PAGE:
I think it is fair to say that everyone has experienced a breakup at some point in their lives. For most people I think that breakup happens with their boyfriend or girlfriend at the time. And it hurts, and you feel awful, and your life seems a little down for a while. But something happens to pick your life back up again; you meet someone new, you find a new hobby, move somewhere…no matter what that experience is, it sets a new stride for your new life.
I am going through a breakup right now. A career breakup. I’ve been with my job for about three years now. It’s been rocky at best. When I think about the good days versus the bad days, the bad days have taken over by a landslide. When I think about the struggles and the time and energy I put into trying to make it work, I feel exhausted all over again. I think it is time to cut the cord. It feels like the relationship I have with my career right now is toxic–you can’t get away even though you know it’s the best thing for you. I have a knack for doing that. I know deep down I would be happier leaving and doing something else, but the idea of walking into a new and unknown life is far scarier to me than staying. It’s like the horror movie where the girl walks up to the dark, open door, and you’re screaming, “Don’t go in there!!” even though you know she will walk through to see what’s on the other side. And you know it’s bound to be something horrifying. But in the end of most of those movies, doesn’t our hero emerge happy, having overcome a great obstacle?
When I started my job three years ago I felt very lost and unsure–not necessarily all because of my job. I just was unsure of everything. I thought for a while that I was going through a quarter life crisis and I had to fix everything. I started reading a book called “20 Something 20 Everything” by Christine Hassler to try to help bring some guidance to the way I was feeling. I never finished it. In fact, I barely started it. I got a few chapters in and decided I was being silly. My parents were telling me it was just a transition period, and I should relax and try to establish myself in a new city, and a new real “big girl” job. So I put the book away, deciding that I was being ridiculous, and that all new beginnings are difficult, and I just had to be better at what I was doing.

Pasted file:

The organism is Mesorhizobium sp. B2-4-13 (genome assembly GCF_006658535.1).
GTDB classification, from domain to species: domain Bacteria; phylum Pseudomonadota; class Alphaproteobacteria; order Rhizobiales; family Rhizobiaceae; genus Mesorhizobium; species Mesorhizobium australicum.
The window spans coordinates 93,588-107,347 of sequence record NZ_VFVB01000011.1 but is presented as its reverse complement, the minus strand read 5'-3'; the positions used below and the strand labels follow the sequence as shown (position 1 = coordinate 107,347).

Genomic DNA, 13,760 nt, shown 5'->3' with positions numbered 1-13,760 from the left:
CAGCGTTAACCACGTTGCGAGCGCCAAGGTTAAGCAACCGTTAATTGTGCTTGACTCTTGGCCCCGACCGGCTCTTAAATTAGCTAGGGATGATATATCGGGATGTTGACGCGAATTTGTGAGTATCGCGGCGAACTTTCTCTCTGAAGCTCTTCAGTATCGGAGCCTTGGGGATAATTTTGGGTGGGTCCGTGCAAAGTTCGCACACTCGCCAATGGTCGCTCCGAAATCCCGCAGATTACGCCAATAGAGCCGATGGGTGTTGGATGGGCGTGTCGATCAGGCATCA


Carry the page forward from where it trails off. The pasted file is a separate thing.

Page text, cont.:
Well, three years have gone by now and I feel no different than the day I went to the Self Help section at Barnes and Noble. I don’t talk about it, because I’m just happy to have a job. Some of my friends don’t even have a job, and who am I to complain? In reality, I have it so good. I have my own place, live independent from the bank of mom and dad, have a paying job with great benefits and am living in one of the “youngest” cities in Wisconsin. And yet here I am.
As this year goes on, I have picked up that book again. Opening it has been difficult, but this time mostly because of fear. I fear letting down my family and friends. I fear letting down my other colleagues, who I have really started to make friends with this year. I fear letting down Jeremy, who has been so supportive throughout this whole process. I don’t want to screw up our future together. I fear leaving and never finding anything to replace what I have. Most of all, I fear being labeled as a failure. Perhaps I have failed, but I tell my students all the time, “failure is the only way we learn. If no one ever failed, no one would ever have learned they were doing it wrong.” It’s harder to believe when you’re on the other end, but I keep trying to remind myself.
This fear though, I think, comes from this feeling that I’m done. I’m done with this job, and I’m done trying to force myself to be something I am not. This fear that I know I have to start over. I am still unsure of my decision. I go back and forth all the time. I think where I am now, though, I am ready to say that this career relationship is over.
I think the world has other plans for me. And I’m both excited and nervous to find out what they are.